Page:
While the state deserves credit for various reforms passed in the last few years, this last session Texas legislators backed away from a more aggressive reform agenda, much to this writer's dismay, de-emphasizing the strategies embraced over previous sessions instead of doubling down. As regular readers, know, I'm willing to give credit where credit's due, but I was disappointed Texas legislators didn't seize the opportunity presented to them by the budget crisis to more radically reform the corrections system, particularly on the adult side. Indeed, in many ways I fear this failure to act in 2011 may, in the medium to long run, set the agency up to fail.
FOR IMMEDIATE RELEASE
September 30, 2011
Right on Crime and TPPF Release Reports on Texas Corrections Reform
Texas achieves dramatic results in criminal justice reform
AUSTIN, TX - Right on Crime and the Texas Public Policy Foundation (TPPF) today released two policy briefs regarding Texas' extensive criminal justice reforms in juvenile and adult corrections. Over the last decade, the groups' policy advisors have been instrumental in working with the Texas legislature and Governor Rick Perry to overhaul the state's corrections system.
"For the first time in state history, Texas closed a prison because we don't need it anymore," said Marc Levin, Senior Policy Advisor to Right on Crime, who also serves as the Director of the Center for Effective Justice at the Texas Public Policy Foundation. "The reforms that were first adopted in Texas have stimulated similar initiatives across the nation in South Carolina, Kentucky, Georgia, Ohio, Arkansas, and other states. Crime has dropped in Texas since the changes and taxpayers have saved more than a billion dollars from not building new prisons. We believe these commonsense policies, which were supported by 'tough and smart on crime' conservatives and are outlined in these reports, can serve as an effective model for other states."
According to the report Adult Corrections Reform: Lower Crime, Lower Costs, policies initiated since 2005 have expanded capacity to alternatives to incarceration that hold nonviolent offenders accountable and provide effective supervision. This has helped Texas reduce its crime rate by 12.8 percent since 2005 while also reducing its incarceration rate by 9 percent. Additionally, the number of new crimes committed by parolees fell 8.5 percent from 2007 to 2010.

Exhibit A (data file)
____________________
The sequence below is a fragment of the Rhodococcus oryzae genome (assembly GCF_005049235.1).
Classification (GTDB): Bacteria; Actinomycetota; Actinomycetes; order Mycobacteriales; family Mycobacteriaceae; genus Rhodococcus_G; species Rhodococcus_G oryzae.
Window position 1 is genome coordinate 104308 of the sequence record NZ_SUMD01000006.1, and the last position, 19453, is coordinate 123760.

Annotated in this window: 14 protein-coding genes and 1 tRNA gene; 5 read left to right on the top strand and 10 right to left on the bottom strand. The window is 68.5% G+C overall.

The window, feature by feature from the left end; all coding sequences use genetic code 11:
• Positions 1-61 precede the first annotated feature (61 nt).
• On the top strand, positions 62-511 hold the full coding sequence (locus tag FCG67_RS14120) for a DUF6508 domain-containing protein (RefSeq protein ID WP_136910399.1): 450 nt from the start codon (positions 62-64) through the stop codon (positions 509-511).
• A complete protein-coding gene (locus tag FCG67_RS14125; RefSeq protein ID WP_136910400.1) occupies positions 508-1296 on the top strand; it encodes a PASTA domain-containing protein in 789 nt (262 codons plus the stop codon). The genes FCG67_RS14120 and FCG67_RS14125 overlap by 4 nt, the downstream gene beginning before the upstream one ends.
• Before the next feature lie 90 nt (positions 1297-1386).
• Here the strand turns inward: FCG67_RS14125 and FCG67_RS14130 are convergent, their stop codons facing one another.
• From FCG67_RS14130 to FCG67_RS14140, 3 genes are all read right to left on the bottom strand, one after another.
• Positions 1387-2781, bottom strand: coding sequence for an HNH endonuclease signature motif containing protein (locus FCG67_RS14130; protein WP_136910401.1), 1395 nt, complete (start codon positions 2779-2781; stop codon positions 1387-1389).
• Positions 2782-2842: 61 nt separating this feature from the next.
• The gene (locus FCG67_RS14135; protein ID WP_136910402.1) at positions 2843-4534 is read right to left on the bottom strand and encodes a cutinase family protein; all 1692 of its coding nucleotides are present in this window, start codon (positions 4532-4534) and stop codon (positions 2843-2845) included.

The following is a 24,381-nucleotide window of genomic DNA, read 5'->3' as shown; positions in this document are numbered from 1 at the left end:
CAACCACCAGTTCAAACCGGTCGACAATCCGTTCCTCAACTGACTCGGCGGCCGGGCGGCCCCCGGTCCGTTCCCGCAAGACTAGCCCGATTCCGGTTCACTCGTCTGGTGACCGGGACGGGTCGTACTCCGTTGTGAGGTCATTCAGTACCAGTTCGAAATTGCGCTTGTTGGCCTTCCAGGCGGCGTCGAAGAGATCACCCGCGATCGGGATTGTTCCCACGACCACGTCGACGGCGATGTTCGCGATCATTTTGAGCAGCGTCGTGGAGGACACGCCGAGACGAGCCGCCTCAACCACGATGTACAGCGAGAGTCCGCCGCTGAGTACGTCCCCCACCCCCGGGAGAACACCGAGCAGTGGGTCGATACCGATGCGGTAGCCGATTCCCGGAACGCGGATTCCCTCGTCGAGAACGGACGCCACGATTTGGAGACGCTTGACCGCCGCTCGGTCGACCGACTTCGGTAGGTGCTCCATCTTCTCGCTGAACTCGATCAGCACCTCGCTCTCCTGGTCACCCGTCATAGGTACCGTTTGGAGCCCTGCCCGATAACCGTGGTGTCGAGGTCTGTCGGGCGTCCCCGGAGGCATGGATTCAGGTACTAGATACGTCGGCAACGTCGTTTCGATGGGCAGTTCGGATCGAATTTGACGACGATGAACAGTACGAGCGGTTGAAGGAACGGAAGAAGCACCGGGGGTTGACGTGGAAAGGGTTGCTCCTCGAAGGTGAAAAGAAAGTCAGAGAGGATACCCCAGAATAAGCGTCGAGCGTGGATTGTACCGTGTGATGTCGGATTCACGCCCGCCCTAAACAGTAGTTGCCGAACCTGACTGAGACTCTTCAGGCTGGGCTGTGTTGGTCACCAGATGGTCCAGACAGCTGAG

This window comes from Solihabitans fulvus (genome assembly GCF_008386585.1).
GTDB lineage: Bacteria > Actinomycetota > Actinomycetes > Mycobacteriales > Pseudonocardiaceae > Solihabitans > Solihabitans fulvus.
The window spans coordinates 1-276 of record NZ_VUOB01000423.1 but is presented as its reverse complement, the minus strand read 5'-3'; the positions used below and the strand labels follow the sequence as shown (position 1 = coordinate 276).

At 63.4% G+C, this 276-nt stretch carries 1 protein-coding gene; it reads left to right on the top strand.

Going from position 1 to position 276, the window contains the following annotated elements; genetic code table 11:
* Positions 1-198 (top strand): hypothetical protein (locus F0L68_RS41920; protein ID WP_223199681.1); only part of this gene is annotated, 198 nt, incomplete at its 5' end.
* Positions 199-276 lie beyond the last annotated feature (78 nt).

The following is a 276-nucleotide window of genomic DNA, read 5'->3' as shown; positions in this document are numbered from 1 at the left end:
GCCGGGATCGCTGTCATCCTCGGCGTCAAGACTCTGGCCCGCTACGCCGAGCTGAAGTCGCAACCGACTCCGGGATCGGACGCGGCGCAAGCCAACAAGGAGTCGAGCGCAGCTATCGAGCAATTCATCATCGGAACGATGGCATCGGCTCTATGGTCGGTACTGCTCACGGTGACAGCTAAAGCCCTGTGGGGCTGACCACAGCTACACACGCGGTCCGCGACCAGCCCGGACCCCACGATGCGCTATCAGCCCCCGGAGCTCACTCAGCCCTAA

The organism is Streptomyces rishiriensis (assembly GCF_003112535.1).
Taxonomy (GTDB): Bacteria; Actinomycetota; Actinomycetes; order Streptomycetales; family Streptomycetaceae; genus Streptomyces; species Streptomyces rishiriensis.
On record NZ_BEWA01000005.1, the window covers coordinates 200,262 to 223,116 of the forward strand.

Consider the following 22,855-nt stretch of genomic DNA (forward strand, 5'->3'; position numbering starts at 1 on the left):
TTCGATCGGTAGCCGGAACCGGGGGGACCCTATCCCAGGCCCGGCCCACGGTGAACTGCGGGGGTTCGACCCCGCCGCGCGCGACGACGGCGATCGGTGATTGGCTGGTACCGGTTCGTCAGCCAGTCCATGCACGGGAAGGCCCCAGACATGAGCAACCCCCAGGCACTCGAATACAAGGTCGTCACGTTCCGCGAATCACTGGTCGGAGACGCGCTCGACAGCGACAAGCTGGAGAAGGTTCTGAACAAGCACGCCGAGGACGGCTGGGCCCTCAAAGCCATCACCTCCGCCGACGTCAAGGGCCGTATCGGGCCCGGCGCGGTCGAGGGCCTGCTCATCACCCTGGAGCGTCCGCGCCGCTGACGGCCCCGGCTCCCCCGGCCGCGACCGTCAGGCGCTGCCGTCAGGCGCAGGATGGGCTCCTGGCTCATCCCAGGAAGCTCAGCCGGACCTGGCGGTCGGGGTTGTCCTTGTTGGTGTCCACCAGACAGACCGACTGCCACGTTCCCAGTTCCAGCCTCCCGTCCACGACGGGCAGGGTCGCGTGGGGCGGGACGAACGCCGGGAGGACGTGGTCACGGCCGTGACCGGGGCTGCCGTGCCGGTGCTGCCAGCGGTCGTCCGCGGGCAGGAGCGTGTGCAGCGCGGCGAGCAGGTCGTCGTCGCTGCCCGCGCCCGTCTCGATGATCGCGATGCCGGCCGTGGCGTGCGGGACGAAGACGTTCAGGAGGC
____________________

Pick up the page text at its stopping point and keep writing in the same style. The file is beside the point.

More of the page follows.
The second report, Comprehensive Juvenile Justice Reform: Cutting Costs, Saving Lives, revealed that through key reforms, Texas was able to reduce the number of juvenile crime cases by 9.1 percent from 2007 to 2011. Among the reforms, Texas moved away from an overemphasis on incarcerating less serious youth offenders in remotely located state lockups and towards evidence-based community corrections programs that produce a greater reduction in re-offending for every dollar spent.
"While we have more work to do, the Texas model of reform has proven to be extremely effective in both increasing public safety and saving taxpayers' money," said Brooke Rollins, president of TPPF and a Right on Crime signatory. "In criminal justice, it is vital to align policies with the current research indicating what works to protect communities and reform offenders, rather than simply maintain the status quo. The commonsense approach outlined in these new reports provides a roadmap for other states to follow Texas' model in modernizing the corrections system in a way that reduces crime and cuts costs."
To view the reports, click here.
Friday, September 30, 2011
Conservatives praise 'Texas model' on criminal justice reform
Just received this press release from the Right on Crime initiative announcing two new public policy reports from the Texas Public Policy Foundation: